Through your ministry as a St. Joseph Worker, are there hopes down the road for social justice?
Ana: Through my ministry, I have been filled with hope for the road ahead, from people who motivated me to walk toward social justice and be a light of change.
I have seen marginalized communities empowered and integrated in the mainstream by people who cared, and that was a call for me to dream and believe that small actions can turn into big changes. I don't see the future of social justice in the big systems or models; I see it in the common hardworking people and in all those who have the courage to go against the tide.
How is the year of service bridging the gap between the person you are and the person you want to be?
Mary: Before taking off to California for my year of service, I did not have clear prospects for what the year would look like. I was simply craving a change of pace in my life, and I wanted more clarification about who I am as a person and what I want to do with my life. Over the past four months, the people I have found around me have helped me to open my heart and be present and loving. I can say that I am already becoming someone I did not even know I had the potential to be.
How is the year of service changing your perspective of the world?
Chelsea: This year allowed me to interact with many cultures and learn how people's customs and upbringings influence their way of life. This year is teaching me to be humble as I learn everyone's story and borrow from them lessons I can adapt in my own life.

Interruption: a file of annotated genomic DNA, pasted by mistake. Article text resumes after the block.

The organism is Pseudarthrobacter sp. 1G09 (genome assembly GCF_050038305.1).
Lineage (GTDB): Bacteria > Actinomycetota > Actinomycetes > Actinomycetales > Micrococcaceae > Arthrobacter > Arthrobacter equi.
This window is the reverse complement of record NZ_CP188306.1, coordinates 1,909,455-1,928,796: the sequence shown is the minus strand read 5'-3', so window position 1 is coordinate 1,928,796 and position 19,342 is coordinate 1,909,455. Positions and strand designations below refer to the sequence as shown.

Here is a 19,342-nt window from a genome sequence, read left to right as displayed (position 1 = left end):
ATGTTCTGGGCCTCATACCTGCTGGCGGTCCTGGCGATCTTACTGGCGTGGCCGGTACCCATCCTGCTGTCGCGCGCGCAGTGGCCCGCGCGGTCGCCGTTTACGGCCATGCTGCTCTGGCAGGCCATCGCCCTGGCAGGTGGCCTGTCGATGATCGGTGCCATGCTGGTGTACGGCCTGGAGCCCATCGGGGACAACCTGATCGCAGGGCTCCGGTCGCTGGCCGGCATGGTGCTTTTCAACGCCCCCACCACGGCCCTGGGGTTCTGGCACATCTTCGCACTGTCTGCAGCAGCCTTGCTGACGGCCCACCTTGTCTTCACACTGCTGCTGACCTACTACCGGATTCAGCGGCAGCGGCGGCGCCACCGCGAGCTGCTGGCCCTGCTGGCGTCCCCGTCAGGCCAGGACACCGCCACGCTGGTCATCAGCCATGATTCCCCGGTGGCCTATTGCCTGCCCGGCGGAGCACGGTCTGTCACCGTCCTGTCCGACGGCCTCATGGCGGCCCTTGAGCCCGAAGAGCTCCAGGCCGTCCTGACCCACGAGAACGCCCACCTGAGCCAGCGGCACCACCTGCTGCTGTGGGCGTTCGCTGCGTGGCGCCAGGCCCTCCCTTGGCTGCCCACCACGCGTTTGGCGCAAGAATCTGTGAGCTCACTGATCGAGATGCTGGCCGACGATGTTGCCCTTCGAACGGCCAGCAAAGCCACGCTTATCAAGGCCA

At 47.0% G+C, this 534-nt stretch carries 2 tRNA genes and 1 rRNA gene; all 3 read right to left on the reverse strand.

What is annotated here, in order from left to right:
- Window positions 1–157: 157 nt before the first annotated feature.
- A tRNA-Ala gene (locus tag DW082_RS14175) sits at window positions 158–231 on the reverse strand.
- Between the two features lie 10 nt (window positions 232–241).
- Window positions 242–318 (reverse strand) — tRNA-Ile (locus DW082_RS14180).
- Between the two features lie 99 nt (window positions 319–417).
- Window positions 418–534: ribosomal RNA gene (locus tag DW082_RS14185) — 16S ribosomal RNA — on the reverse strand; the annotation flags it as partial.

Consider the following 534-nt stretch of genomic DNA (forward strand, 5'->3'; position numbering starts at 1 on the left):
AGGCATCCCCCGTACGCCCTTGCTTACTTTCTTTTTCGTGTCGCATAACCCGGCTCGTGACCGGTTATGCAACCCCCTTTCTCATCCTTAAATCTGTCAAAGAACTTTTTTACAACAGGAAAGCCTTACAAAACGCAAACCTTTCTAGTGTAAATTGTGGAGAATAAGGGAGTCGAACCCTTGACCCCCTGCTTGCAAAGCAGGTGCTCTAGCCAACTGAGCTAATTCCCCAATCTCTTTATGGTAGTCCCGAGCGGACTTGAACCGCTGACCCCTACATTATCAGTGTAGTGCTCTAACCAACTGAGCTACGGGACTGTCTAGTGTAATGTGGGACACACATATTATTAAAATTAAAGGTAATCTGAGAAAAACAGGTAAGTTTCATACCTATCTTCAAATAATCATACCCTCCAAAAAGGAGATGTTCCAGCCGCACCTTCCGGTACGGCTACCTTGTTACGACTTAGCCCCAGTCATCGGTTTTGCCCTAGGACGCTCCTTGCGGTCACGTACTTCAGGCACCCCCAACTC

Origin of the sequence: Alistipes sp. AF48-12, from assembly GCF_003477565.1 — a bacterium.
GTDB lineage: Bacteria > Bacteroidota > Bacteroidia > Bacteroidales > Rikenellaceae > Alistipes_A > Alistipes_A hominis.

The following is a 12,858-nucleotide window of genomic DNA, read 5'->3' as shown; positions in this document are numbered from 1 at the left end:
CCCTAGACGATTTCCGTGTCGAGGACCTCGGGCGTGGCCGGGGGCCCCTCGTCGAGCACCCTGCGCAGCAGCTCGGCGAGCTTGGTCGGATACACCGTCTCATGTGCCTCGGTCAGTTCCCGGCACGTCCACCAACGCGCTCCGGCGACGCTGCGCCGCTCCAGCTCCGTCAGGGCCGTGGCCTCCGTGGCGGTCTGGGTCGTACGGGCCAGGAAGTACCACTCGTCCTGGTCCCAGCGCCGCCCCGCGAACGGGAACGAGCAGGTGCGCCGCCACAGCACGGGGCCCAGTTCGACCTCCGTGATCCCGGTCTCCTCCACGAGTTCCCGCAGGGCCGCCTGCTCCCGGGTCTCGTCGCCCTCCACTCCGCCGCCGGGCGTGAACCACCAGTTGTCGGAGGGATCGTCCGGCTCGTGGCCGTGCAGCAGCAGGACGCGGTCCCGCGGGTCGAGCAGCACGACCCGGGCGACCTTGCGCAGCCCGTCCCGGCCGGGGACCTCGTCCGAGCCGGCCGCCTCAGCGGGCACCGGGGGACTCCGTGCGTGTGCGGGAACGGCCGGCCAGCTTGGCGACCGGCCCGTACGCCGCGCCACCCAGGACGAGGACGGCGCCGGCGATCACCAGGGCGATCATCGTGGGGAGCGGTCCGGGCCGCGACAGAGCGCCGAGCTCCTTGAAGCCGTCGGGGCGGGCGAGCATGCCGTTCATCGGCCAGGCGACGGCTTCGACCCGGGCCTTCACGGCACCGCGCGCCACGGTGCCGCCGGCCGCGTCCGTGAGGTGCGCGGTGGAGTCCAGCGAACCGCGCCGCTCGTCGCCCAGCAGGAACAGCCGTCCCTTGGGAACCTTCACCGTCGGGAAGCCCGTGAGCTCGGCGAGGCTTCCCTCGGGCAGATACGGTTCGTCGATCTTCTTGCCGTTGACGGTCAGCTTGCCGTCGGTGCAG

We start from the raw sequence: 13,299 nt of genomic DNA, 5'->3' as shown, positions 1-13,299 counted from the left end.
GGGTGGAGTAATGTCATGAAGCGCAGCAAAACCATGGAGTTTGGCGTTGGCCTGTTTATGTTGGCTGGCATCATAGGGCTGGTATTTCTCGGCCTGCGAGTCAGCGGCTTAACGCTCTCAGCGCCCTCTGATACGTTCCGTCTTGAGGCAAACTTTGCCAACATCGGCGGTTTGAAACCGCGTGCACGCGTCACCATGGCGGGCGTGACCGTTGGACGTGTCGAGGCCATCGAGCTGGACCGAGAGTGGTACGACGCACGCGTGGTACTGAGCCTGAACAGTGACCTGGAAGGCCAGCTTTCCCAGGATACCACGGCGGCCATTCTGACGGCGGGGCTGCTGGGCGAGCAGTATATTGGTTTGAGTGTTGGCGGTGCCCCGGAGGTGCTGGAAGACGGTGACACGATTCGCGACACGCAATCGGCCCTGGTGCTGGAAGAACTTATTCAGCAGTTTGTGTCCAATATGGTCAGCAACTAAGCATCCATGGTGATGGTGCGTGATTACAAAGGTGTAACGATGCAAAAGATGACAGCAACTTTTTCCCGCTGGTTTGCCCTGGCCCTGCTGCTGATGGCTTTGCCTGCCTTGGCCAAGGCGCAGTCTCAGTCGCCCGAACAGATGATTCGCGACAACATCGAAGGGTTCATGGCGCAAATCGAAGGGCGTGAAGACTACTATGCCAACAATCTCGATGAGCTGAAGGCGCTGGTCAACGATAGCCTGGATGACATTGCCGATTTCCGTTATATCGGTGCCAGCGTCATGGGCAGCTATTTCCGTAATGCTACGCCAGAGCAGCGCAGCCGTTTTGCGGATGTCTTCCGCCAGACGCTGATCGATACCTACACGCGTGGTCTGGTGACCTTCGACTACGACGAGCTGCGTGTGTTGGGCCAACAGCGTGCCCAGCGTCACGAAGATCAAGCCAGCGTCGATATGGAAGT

How is your experience of working with the sisters?
Lutonia: My experience thus far has been uplifting. I enjoy listening to the sisters in Regina Residence at our monthly dinners: their stories, background and wisdom.
Annie: The values and mission of the hospital and sisters have shaped my work as a nurse. The core values of compassion, dignity, justice, excellence and integrity help me to serve as an expression of God's healing love. The fact that the sisters I serve with are concerned beyond physical health and nurture mental, emotional and spiritual health has been transformational witness for me.
Ana: Learning how faith has taken the sisters on various missions has been enriching and surprising for me. I have been able to share their call to holiness and how through people, they have met Jesus as a human. I am fortunate to work with Sr. Martha Ann Fitzpatrick, a sister dedicated to the health care system for over 25 years. She is a version of Micah who has taught me to act justly, love tenderly and walk humbly.
Mary: "Intentional living" is my word for the lessons I learn from the sisters. I am amazed by their friendship, hospitality and their availability for one another. They display a positive attitude toward life that I am always ready to absorb.
Chelsea: I love interacting with sisters around our dinners. They are always open to share the lessons they have learned through life, and that always leaves me with an optimistic outlook.
Being able to go to Mass with them, play violin during service and see the joy and appreciation on their faces always warm up my heart.
St. Joseph Workers serve to improve the well-being of the local community in Orange. Each in their ministry strives to remind the people they serve that they fit in the salvation picture and that demographics do not determine the dignity and love they deserve.
[Honorine Uwimana is a St. Joseph Worker from Rwanda serving at Regina Residence with the Sisters of St. Joseph of Orange, California.]